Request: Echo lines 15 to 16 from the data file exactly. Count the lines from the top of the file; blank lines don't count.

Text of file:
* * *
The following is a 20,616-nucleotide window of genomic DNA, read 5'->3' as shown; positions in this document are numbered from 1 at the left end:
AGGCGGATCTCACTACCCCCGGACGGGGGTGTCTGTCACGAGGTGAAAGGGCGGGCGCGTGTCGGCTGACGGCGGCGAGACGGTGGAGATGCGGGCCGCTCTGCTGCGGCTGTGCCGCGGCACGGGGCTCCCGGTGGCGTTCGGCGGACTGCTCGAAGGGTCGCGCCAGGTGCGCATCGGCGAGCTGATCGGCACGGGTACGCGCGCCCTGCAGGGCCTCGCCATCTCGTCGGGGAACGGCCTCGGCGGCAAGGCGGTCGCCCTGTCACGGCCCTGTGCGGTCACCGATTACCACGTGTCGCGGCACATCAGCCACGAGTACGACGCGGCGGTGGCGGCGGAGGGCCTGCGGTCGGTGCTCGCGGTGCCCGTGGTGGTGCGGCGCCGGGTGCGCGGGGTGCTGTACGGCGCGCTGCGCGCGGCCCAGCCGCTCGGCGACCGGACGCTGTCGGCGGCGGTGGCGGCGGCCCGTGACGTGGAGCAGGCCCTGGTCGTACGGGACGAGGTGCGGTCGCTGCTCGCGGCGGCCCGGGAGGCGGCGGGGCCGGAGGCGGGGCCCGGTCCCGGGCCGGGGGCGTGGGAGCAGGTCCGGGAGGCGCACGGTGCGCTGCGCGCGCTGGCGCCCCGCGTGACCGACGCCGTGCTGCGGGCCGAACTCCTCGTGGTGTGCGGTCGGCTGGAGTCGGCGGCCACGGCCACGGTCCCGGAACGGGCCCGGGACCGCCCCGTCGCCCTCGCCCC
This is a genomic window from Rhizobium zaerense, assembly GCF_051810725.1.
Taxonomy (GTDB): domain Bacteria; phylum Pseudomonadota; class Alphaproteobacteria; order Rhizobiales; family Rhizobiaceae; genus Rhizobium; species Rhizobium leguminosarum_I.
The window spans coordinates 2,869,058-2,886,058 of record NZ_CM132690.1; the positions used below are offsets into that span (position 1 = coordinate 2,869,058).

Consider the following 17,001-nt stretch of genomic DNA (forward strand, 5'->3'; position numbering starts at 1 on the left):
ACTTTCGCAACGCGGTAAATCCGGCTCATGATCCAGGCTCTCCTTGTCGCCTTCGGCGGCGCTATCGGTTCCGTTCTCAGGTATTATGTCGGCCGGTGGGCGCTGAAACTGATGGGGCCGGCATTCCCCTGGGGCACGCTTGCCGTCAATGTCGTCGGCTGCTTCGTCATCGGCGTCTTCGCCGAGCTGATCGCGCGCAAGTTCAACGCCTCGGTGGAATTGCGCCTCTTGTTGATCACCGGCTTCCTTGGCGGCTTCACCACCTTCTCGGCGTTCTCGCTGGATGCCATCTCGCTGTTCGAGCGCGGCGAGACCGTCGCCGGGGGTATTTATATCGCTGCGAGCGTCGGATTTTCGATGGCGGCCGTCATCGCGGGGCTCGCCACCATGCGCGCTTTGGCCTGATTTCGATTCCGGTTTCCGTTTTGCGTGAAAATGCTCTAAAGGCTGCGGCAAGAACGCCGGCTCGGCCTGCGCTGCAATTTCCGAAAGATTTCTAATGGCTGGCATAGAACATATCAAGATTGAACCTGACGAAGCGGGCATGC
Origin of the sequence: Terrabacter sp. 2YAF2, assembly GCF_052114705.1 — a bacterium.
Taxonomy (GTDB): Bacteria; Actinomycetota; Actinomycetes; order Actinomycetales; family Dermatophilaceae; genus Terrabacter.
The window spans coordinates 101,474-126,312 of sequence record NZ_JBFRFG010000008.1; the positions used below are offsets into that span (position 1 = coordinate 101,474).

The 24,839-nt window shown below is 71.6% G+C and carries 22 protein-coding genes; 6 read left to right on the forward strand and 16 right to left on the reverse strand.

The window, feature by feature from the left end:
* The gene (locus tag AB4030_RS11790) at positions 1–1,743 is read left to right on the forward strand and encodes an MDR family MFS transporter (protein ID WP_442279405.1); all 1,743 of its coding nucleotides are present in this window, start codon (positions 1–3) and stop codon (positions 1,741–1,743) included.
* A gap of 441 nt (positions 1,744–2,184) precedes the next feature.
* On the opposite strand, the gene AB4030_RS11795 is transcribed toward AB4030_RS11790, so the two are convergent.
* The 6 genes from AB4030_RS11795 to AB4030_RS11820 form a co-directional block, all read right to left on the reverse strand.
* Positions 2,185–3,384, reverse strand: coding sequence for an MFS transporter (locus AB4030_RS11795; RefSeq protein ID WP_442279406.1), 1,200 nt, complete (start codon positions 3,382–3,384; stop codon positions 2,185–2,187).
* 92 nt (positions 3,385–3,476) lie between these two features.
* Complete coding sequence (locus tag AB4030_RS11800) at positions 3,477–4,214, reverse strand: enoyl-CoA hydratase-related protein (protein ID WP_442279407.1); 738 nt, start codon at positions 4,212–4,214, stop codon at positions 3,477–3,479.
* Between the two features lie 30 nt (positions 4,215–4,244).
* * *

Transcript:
* On the opposite strand, the gene AB4030_RS11795 is transcribed toward AB4030_RS11790, so the two are convergent.
* The 6 genes from AB4030_RS11795 to AB4030_RS11820 form a co-directional block, all read right to left on the reverse strand.